“The market is connected to the economic outlook, which continues to deteriorate,” said Mark MacQueen, a partner in Austin, Texas, at Sage Advisory Services Ltd., which oversees $9.5 billion. “It’s a long-term pain situation here.”
Gross domestic product increased in the second quarter at a 1.3 percent annual rate following a 0.4 percent gain in the prior quarter that was less than earlier estimated, Commerce Department figures showed July 29.
The extra yield Treasury investors get to hold 30-year bonds instead of two-year notes fell to 327 basis points, the narrowest on a closing basis since September.
“Realizing that global economic growth will continue to be marked down compared to what people were expecting, that we are seeing no inflation and that central banks are keeping rates low, investors have every incentive to grab yield wherever they can, and this means buying further out the Treasury curve,” said Bulent Baygun, head of interest-rate strategy in New York at BNP Paribas SA, a primary dealer.
Even Bill Gross, who runs the world’s biggest bond fund at Pacific Investment Management Co., has been building his holdings of U.S. government debt since eliminating the securities from his $245.5 billion Total Return Fund in February. He increased the securities to 10 percent of the fund’s assets last month. Gross had said that Treasuries “have little value” because of the nation’s growing debt burden and inflation-adjusted yields below zero.
“Recession likely as markets recognize impotency of policymakers,” Gross said today via Twitter.
The difference between the yield on benchmark 10-year notes and the year-over-year consumer price index, known as the real yield, touched negative 1.59 percentage points today, the biggest negative gap since July 2008. The spread has been negative since May. It touched 1.74 percent in January as the yield on the 10-year reached 3.5 percent.
The drop in U.S. government bond yields has encouraged corporations to tap the fixed-income market. Walt Disney Co. (DIS) is taking advantage of demand for the longest maturity debt with its first 30-year bond sale in almost a decade after the Fed pledged to hold interest rates at record lows through at least mid-2013.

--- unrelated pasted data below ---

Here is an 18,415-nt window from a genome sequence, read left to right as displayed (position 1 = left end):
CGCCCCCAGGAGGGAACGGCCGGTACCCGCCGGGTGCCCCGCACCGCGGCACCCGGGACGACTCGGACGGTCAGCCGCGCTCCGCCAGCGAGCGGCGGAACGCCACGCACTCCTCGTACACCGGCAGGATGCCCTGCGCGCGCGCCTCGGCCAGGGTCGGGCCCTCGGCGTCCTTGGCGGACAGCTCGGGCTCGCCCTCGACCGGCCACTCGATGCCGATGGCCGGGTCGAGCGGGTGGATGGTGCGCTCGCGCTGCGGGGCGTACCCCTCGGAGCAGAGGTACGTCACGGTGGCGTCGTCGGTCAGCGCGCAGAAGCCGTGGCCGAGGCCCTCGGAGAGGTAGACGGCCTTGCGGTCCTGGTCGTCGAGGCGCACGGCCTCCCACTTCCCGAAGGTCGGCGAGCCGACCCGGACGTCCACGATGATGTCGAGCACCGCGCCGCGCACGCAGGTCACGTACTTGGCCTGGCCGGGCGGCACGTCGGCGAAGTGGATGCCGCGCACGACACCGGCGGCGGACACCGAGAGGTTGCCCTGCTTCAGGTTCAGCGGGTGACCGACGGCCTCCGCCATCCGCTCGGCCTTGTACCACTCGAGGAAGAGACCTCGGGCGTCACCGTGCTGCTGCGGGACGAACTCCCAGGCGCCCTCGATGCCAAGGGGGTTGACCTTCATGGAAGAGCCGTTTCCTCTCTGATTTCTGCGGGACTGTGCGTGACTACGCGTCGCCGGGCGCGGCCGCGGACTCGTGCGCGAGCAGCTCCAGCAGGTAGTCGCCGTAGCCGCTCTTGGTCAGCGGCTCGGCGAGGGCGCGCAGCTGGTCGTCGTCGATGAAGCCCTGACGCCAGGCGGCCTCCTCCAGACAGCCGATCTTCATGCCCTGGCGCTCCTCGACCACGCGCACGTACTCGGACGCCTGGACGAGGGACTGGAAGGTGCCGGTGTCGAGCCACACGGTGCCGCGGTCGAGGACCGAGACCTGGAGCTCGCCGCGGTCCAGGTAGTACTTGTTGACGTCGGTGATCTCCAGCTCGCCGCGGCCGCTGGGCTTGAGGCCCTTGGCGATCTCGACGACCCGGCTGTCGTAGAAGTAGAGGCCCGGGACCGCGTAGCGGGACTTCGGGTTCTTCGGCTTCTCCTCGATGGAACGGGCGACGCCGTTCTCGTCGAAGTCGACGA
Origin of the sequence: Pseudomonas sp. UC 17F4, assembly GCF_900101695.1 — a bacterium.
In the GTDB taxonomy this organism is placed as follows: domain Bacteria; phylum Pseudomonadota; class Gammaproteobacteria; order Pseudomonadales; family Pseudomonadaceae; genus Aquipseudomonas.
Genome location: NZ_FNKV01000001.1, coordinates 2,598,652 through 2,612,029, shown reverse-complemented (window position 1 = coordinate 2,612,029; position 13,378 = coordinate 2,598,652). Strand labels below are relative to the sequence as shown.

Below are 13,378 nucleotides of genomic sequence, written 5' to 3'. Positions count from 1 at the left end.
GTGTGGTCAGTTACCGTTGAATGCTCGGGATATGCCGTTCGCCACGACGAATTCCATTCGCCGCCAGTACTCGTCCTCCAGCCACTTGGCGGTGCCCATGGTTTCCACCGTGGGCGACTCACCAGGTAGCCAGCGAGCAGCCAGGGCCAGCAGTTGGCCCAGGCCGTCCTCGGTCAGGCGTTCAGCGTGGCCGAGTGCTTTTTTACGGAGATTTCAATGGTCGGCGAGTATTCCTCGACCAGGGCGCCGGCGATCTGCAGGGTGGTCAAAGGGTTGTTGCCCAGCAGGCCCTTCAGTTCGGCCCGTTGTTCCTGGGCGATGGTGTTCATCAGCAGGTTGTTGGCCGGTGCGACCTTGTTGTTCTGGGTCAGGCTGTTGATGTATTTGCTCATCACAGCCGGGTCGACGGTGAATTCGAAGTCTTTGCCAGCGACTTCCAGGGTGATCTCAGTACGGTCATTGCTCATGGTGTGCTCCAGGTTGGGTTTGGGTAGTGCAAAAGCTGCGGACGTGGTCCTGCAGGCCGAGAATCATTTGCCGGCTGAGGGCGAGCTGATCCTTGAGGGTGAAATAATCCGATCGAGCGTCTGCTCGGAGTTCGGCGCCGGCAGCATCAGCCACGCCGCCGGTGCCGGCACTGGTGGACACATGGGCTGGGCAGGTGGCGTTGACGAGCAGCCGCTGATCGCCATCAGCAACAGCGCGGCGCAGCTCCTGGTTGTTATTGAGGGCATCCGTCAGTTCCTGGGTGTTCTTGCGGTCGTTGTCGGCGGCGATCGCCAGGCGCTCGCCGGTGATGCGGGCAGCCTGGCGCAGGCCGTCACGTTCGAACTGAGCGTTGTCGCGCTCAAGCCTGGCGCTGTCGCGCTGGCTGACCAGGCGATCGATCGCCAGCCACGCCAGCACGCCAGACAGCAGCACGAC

The world’s biggest theme-park operator sold $350 million of 4.375 percent, 30-year bonds yesterday, joining AT&T Inc. and Warren Buffett’s Burlington Northern Santa Fe, which had similar-maturity offerings in the past week, according to data compiled by Bloomberg. The average investment-grade bond maturity has climbed to 14 years since the Fed’s pledge on Aug. 9, from nine years in the rest of 2011.
The difference between yields on 10-year Treasuries and Treasury Inflation Protected Securities shrank to 2.08 percentage points, the narrowest since November. The so-called break-even rate, reflecting investor expectations for inflation during the next decade, widened to as much as 2.67 percentage points in April.
Today’s offering of U.S. five-year TIPS yielded negative 0.825 percent, compared with negative 0.180 percent at the auction of the securities on April 21. Investors bid for 2.49 times the amount of debt offered, versus the average of 2.61 for the past 10 auctions. Indirect bidders, the investor class that includes foreign central banks, bought 47.2 percent, versus the 10-sale average of 35.5 percent. Direct bidders bought a record high 17.1 percent.
The Treasury announced that it will sell $35 billion in two-year notes, the same amount of five-year debt and $29 billion of seven-year notes in auctions beginning Aug. 23. The amounts are the same as last month’s offerings.
New York Fed President William C. Dudley said the central bank’s commitment on Aug. 9 to keep its benchmark interest rate near zero through at least mid-2013 should help spur growth.
After the Fed’s pledge, “market interest rates generally moved lower, which should help provide some additional support for economic activity and jobs,” Dudley said today in Newark, New Jersey. “I would note, however, that conditions remain unsettled and the equity market in particular has been quite volatile recently.”
Fed Chairman Ben S. Bernanke may announce policy intentions at a conference in Jackson Hole, Wyoming, on Aug. 26.
In response to audience questions after his address, Dudley said the central bank always keeps an eye on the performance of U.S. and foreign banks, not monitoring one group more than the other. The Fed is “always scrutinizing” domestic and foreign banks in terms of capital levels, Dudley said.
U.S. regulators are stepping up scrutiny of American operations of Europe’s largest banks on concern the euro region’s sovereign-debt crisis may lead to funding problems, the Wall Street Journal reported. The New York Fed has been holding talks with the lenders and sought information about their access to funds, said the newspaper, citing people it didn’t identify.